Sawbuck Table Part 1

I’m building a sawbuck table similar to this one for some friends.  I start with a scaled drawing.

The purpose of the scaled drawing is to rough out the proportions.  It is almost like solving an equation: always start with your givens.  In this case your givens are 1) the height of the table using the widely used standard of approximately 29″, and 2) the length and width of the table top.  The length and width of the top was derived by taking a large piece of cardboard (representing the top) to the space where the table will be used, setting it upon a small table, and progressively trimming it until the dimensions looked right and fit the space requirements.

Next, start with your easiest decision first, in my case the thickness of the top.  3/4″ seemed right for this size table, but 3/4″ is such an overused dimension that I chose 13/16 just to be little different.  I used dividers to find the right porportion for the rail supporting the top.  First I tried twice the thickness of the top, but it looked too small.  Three times the thickness of the top looked just right.  Then on to the thickness of the legs.  Four times the thickness of the top looked good.

(Use dividers for this.  If you have never used dividers before; you are really missing out.  They help transfer dimensions, find the midpoint of objects, and figure your proportions.)

Then using pictures of sawbuck tables derived from a Google image search to help guide you, sketch in the curves on the legs.  The point of this is to just get the style down in your head; don’t worry about getting the drawing perfect.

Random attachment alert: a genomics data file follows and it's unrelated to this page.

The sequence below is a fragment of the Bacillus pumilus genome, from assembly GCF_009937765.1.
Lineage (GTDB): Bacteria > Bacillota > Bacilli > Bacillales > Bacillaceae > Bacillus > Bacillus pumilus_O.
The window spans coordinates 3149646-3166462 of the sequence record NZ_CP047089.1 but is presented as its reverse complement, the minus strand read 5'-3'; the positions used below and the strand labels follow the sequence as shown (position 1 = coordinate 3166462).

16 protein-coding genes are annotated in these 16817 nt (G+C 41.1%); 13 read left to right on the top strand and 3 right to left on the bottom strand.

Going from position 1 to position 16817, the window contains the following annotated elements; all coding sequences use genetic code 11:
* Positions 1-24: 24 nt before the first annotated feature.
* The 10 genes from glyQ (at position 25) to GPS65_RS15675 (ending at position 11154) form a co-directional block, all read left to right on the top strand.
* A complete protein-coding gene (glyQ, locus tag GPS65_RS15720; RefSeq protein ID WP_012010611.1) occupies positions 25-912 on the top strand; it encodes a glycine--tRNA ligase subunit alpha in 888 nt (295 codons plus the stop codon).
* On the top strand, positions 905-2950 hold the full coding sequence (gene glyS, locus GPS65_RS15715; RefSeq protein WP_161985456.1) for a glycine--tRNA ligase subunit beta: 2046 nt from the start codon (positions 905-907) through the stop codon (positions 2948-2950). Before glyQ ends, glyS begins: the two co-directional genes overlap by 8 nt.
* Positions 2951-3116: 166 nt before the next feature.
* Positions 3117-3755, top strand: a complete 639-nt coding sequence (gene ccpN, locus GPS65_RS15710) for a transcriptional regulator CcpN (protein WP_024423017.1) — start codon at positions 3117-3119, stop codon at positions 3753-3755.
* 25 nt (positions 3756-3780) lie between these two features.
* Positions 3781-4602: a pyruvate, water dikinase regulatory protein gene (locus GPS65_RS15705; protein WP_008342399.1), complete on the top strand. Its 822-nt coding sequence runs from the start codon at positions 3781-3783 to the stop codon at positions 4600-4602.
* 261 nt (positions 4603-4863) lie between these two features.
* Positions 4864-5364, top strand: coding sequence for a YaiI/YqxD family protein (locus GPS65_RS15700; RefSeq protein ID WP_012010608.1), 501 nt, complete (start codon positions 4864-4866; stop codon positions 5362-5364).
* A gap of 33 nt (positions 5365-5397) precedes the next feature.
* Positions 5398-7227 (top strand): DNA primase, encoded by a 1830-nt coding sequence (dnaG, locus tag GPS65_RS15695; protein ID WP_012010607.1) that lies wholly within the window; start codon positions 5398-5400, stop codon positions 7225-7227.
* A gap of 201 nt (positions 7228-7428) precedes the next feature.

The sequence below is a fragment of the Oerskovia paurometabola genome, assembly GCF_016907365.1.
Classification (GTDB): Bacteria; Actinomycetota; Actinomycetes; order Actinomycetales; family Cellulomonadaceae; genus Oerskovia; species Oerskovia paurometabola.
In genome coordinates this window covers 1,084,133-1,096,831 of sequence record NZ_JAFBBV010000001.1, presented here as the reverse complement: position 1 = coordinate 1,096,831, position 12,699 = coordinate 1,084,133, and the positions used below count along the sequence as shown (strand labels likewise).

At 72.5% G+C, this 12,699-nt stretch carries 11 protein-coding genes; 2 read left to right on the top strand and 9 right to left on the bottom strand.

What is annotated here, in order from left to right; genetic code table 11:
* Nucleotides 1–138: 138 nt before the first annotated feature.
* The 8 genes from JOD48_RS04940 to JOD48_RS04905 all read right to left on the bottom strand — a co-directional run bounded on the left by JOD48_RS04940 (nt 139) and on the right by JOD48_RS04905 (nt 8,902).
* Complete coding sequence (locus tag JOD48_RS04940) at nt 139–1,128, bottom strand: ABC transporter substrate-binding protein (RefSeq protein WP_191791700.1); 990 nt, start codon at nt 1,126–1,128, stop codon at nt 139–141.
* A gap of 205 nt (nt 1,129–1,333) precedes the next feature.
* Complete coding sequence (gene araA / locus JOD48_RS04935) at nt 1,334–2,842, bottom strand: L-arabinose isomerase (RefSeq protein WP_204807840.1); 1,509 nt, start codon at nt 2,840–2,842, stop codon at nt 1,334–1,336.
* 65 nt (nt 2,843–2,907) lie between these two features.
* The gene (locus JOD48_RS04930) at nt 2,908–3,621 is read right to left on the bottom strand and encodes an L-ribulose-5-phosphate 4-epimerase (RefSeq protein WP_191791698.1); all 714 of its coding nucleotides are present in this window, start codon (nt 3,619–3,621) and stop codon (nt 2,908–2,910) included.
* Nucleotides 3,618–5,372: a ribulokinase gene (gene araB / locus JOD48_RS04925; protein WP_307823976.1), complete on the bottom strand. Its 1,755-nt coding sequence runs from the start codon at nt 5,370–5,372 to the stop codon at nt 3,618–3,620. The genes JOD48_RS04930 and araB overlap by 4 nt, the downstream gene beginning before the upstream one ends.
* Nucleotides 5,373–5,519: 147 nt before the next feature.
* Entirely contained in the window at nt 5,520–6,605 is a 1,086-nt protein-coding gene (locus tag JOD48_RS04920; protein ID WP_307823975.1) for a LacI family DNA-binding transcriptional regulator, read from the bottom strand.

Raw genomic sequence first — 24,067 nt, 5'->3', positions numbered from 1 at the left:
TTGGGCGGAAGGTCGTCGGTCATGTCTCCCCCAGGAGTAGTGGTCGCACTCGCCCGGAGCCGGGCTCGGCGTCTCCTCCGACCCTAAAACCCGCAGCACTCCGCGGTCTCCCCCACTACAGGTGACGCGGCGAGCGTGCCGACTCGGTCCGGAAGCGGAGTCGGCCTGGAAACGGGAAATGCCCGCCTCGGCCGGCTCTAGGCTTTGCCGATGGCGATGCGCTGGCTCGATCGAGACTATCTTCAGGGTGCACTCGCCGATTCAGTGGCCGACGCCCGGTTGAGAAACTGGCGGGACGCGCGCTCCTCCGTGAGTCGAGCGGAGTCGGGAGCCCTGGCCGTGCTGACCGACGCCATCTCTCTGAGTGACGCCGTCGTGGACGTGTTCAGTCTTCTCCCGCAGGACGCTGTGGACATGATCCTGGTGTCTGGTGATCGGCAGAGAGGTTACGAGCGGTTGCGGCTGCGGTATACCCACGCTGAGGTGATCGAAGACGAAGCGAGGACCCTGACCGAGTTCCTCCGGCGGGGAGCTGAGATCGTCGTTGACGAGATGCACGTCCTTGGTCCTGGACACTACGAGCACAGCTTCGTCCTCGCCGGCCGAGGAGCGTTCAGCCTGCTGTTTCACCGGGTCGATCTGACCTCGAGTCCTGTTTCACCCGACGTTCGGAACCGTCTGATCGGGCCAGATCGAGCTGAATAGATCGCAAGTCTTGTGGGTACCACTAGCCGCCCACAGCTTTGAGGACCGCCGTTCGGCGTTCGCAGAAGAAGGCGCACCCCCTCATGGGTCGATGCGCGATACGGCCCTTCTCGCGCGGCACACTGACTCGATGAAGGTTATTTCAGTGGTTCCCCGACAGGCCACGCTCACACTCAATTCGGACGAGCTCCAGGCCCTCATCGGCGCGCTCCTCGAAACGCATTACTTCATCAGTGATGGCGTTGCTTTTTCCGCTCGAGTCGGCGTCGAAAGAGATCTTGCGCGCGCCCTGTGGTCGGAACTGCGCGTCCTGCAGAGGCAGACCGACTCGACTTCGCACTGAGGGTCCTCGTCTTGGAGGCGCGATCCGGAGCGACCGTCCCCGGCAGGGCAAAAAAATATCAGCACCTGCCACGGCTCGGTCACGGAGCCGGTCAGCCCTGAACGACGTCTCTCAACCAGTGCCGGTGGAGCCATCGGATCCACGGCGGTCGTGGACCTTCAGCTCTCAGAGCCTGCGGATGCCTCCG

Once you are happy with the scaled drawing; proceed to a full size drawing using plywood (I apologize for the poor picture).

Here you do want to get it as close to perfect as possible.  Don’t be afraid to deviate from your scaled drawing if it doesn’t translate well full size.  I changed the length of the rail.

The full size drawing is when I work out my joinery details; a floating tenon (shown below in dashed lines) will work great for joining the legs to the rail.

Using the full scale drawing as a guide, mill the lumber.  Jointing a leg . . .

. . . and trimming it on the tablesaw.

From the full size drawing I cut out a leg template and traced it on the leg stock . . .

. . . and cut it out on the bandsaw.  Repeat three more times and temporary clamp a couple together to see how it looks.

 

 

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